“I'm sorry Peter but you need to leave. I have children, and you're scaring me.” Her words are like a knife to my heart. I watch her close the door without saying anything else. At that moment six police cars show up and I turn around with my arms raised. After that I just shut down and didn't say or do anything else.
In the movies they often keep mentally disturbed people in padded rooms while wearing straight jackets. Luckily for me techniques and practices have advanced since those primitive days. My room, while spartan and missing anything that might be used to harm myself, is comfortable and has a window facing a beautiful flower garden similar to my mother's. Another plus is that I get to wear pajamas all day and watch all the television I want in the dayroom as long as its something pleasant and comforting that doesn't rile up the inmates. The staff is rather formal with the others like me, but courteous and watchful so that no one hurts themselves or others. The food really sucks but all things considered I could have ended up in a much worse place.
As for the night I was taken into custody, the police being who they are roughed me up a little when they put the cuffs on and threw me into a squad car. At least I didn't have to worry about killing choke holds or being shot on sight since I was a white guy. Over the next couple of days I went from a holding cell at the county jail and from there to the psychiatric ward of the hospital where my sister works. After a formal hearing a week later I am finally taken to a private treatment center catering to the mental health needs of people with either decent health insurance or lots of money. My doctors are good people but totally without a clue as to how I have created such an elaborate delusion.
During my first night at the treatment center I realized how stupid my actions were after discovering Milton Solomon had vanished from reality. I made the assumption that he and those around him were the only ones altered by whatever force had erased him from history. Since I didn't have any direct connection with him and never in a million years would I have thought that my own history had somehow been changed. My urge to see Beth after hearing my sister say she was still alive was instinctive but ultimately self-defeating.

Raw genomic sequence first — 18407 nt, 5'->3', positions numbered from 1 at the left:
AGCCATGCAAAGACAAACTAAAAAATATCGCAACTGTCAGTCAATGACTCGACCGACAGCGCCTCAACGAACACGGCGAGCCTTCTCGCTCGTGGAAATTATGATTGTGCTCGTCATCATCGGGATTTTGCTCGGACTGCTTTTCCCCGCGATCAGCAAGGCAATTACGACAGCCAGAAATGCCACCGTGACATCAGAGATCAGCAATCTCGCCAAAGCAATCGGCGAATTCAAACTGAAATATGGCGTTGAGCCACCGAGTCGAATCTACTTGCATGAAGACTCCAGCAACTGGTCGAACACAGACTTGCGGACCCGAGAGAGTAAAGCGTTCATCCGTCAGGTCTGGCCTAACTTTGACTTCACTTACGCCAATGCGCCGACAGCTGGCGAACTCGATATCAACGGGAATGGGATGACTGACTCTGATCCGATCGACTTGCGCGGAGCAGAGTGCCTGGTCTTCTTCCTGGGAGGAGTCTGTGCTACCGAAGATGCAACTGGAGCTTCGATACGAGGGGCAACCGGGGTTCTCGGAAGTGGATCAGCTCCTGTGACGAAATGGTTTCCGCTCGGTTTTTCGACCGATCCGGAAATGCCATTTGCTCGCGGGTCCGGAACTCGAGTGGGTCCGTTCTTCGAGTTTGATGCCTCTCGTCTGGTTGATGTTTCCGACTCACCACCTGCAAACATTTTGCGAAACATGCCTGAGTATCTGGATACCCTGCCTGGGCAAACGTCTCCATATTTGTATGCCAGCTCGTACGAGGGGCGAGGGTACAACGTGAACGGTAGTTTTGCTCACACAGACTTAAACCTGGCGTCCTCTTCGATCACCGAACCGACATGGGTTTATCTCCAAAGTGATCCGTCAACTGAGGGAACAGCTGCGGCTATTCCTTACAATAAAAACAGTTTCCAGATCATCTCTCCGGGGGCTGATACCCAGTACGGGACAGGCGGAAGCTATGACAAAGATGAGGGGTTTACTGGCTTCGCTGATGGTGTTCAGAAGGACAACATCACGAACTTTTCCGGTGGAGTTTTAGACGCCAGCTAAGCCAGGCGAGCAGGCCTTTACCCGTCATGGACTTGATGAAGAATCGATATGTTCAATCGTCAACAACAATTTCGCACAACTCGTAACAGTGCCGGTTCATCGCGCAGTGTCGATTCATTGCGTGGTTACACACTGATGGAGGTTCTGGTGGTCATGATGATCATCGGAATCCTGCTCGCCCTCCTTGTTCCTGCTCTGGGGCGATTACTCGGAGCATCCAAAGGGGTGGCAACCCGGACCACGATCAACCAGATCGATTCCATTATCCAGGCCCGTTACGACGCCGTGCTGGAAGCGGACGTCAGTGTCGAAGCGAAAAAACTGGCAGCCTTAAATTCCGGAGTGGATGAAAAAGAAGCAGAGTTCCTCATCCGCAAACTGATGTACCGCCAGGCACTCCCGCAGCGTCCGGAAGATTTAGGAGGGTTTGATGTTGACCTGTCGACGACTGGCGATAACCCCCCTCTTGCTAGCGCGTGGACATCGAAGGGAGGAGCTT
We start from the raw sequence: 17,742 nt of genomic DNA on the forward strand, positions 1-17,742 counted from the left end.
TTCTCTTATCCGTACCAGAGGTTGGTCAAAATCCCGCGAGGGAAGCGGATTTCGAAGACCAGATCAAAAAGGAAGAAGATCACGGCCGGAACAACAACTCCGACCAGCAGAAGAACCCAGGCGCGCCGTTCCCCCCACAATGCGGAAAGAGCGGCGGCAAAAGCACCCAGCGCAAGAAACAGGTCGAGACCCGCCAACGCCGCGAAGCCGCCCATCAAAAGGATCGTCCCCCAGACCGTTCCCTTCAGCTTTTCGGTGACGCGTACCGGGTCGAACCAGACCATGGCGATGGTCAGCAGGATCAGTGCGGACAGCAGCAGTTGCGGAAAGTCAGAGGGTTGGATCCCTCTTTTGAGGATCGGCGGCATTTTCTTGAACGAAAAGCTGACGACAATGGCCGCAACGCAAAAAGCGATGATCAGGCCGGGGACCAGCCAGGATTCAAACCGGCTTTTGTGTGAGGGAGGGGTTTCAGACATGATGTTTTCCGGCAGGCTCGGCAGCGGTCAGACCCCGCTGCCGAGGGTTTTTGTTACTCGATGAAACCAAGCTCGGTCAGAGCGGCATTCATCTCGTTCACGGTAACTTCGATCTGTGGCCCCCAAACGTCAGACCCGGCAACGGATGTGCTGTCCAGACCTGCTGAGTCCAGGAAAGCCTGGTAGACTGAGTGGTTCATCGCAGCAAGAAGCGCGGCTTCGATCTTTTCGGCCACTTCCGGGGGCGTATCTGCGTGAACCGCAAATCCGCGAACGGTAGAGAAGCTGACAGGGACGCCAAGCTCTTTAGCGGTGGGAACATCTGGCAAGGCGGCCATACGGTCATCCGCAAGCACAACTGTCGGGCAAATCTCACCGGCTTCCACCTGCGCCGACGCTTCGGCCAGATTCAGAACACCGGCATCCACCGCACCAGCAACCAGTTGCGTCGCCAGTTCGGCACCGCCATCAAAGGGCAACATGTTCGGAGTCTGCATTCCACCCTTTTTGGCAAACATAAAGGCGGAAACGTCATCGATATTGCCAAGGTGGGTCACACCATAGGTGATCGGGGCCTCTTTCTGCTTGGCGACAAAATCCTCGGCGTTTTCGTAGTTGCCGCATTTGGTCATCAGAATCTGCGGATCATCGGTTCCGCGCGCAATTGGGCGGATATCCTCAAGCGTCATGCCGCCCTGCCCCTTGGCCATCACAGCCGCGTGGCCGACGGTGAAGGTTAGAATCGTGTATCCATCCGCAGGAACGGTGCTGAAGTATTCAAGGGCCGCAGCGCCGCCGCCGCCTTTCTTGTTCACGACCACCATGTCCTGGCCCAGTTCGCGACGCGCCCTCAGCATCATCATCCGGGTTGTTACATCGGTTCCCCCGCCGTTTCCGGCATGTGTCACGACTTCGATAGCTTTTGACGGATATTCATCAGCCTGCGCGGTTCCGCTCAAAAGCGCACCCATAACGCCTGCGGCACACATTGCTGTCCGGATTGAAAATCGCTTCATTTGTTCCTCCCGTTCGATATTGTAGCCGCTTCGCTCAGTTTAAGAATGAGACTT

One morning after breakfast I take a seat in the dayroom and catch up on the latest adventures of SpongeBob when I notice a bookcase filled with old and ragged books. One of them is a fairly recent world history book and since the ever watchful staff is always alert for any issue that might disturb the peace I calmly pull the book out and take a seat to read despite the fact I am so excited I can barely contain myself.
Since this all began I have always felt that the most likely explanation of my confused state would lie with me. That I was suffering from some physical or mental condition that caused me to lose touch with the real world. People being erased from history or brought back to life is something reserved for science fiction movies and books. However, while I never had a strong interest in history I sat in the dayroom for hours reading that book and coming to the realization that all of human history was the plaything for some force I could not even begin to fathom.